By: Kelli Kieselbach

With the recent pandemic it is estimated that up to one third of people who test positive for the spicy cough will experience ongoing symptoms for months and sometimes years after their acute infection.

Unrelenting fatigue is by far the most common. Chronic fatigue can occur after any infection however there are some viruses that have earned a reputation for this. Glandular fever (Epstein Barr Virus), Ross River virus, influenza viruses and of course our new favourite SARS-CoV19 are all common culprits.

The biological impact of viruses on our human health is complex and there is still much to learn however there are few things we do know about why we might feel such extreme ongoing fatigue after infection.

Mitochondrial Damage

Viruses can alter the internal workings of the mitochondria to allow them to replicate more efficiently. This can cause damage to the mitochondria resulting in a reduction of ATP (energy) production, increased oxidative stress (free radicals) and increased cell death. When mitochondria are impaired by viral damage our capacity to produce energy is significantly reduced.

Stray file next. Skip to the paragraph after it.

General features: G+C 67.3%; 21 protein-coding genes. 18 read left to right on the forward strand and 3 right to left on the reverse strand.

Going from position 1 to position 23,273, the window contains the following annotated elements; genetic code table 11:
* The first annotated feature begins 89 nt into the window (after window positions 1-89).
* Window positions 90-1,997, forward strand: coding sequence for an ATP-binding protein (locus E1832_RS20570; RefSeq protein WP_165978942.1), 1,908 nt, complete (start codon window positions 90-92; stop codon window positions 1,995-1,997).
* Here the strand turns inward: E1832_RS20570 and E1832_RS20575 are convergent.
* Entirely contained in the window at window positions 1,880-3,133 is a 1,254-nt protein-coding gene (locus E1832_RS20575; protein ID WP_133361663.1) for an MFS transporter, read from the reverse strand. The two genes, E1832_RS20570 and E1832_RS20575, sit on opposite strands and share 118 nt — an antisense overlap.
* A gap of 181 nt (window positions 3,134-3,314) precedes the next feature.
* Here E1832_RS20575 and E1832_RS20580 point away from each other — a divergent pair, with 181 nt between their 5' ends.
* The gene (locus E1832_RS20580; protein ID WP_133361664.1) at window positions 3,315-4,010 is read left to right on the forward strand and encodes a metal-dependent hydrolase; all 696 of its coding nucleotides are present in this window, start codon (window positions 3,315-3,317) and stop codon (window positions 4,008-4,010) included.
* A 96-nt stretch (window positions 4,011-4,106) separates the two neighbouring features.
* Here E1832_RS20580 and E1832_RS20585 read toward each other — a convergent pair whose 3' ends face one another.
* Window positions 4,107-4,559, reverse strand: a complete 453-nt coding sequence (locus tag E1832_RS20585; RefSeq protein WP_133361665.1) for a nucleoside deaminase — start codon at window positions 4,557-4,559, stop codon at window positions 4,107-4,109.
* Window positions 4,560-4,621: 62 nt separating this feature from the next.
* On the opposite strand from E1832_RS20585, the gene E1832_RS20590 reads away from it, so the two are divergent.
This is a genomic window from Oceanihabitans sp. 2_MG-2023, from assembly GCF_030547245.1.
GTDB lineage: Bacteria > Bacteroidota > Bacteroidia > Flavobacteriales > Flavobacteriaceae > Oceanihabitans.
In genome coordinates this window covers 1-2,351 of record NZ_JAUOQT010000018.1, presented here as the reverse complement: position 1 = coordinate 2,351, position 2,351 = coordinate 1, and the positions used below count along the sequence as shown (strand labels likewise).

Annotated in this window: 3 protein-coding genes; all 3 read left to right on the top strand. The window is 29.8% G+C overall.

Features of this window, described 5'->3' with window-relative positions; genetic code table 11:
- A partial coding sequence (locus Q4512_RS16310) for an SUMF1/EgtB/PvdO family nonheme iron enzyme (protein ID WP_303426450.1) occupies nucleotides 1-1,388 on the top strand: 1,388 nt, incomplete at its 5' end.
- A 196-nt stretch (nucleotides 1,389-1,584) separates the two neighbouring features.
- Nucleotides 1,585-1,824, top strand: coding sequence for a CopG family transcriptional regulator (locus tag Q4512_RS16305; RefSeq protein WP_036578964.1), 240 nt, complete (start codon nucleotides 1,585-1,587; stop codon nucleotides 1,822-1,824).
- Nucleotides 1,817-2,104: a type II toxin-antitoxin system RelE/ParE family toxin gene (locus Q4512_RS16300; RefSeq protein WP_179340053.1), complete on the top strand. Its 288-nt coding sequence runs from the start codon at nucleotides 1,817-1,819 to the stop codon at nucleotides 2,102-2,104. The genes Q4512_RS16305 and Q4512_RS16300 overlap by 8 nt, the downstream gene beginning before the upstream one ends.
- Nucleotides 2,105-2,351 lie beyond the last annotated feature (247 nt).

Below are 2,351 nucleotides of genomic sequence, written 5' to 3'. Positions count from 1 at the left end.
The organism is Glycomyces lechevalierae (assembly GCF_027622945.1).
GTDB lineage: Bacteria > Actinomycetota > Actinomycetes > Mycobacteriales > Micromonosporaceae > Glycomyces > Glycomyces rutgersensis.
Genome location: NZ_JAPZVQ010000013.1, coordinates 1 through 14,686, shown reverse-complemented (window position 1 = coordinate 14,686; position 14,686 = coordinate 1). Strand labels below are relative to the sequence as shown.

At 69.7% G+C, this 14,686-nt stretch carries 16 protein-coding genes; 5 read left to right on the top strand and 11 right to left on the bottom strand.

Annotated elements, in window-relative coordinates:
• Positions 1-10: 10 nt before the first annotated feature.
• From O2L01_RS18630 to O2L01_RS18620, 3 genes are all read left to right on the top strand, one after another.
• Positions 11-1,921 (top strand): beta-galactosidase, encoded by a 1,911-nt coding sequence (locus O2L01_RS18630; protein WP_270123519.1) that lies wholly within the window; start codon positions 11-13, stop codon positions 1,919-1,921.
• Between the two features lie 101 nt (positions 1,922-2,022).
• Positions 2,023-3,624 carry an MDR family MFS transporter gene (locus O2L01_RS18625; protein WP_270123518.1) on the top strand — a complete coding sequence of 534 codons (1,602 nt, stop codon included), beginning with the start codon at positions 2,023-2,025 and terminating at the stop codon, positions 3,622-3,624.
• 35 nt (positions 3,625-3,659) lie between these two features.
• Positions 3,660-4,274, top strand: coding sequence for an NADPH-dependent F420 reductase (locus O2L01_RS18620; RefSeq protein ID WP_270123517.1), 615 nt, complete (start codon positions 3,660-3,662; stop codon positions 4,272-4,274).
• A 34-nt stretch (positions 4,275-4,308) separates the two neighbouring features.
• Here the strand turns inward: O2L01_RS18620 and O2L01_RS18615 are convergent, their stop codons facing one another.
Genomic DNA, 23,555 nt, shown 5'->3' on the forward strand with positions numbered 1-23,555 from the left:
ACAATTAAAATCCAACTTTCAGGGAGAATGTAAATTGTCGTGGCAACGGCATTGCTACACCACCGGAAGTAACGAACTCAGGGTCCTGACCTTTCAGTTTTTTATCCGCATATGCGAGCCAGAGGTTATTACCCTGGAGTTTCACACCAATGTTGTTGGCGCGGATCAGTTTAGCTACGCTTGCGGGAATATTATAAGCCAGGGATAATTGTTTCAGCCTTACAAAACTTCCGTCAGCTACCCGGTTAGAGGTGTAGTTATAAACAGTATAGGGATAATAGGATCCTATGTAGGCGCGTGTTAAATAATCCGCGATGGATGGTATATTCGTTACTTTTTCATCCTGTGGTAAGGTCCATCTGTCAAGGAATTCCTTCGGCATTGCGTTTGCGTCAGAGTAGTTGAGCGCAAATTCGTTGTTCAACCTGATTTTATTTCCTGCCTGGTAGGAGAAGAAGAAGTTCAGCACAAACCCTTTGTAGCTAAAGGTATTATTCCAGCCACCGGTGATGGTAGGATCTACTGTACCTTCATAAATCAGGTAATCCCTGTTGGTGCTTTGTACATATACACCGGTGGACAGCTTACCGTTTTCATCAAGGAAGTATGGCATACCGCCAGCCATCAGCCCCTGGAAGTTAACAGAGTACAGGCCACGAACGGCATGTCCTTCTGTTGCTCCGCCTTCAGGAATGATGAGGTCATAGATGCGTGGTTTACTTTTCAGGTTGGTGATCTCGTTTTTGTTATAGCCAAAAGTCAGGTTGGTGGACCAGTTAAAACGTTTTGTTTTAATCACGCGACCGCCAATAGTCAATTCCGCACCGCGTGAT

Chronic Low-Grade Inflammation

The invasion of a virus triggers the release of several pro-inflammatory cytokines (chemicals that promote inflammation). This response can continue some time past infection and higher levels of certain inflammatory chemicals have been observed in patients with post-infectious chronic fatigue syndrome (ME/CFS) and long COVID. When the inflammatory process doesn’t resolve the way it should, ongoing chronic inflammation can result and this is thought to play a role in ongoing post-viral symptoms.

Alterations to Immune Function

Some viruses have been shown to alter the function of some immune cells, particularly natural killer cells and T cells which may then lead to a weakened immune response. An altered immune response may contribute to failed clearance of the virus leaving people vulnerable to ongoing reactivation of the virus, or reactivation of other viruses such as Epstein Barr virus as has been observed in some cases of Long COVID. Failure to clear the virus may also mean that viruses can ‘hide out’ in body tissues, avoiding detection in the blood. This is often referred to as viral reservoirs.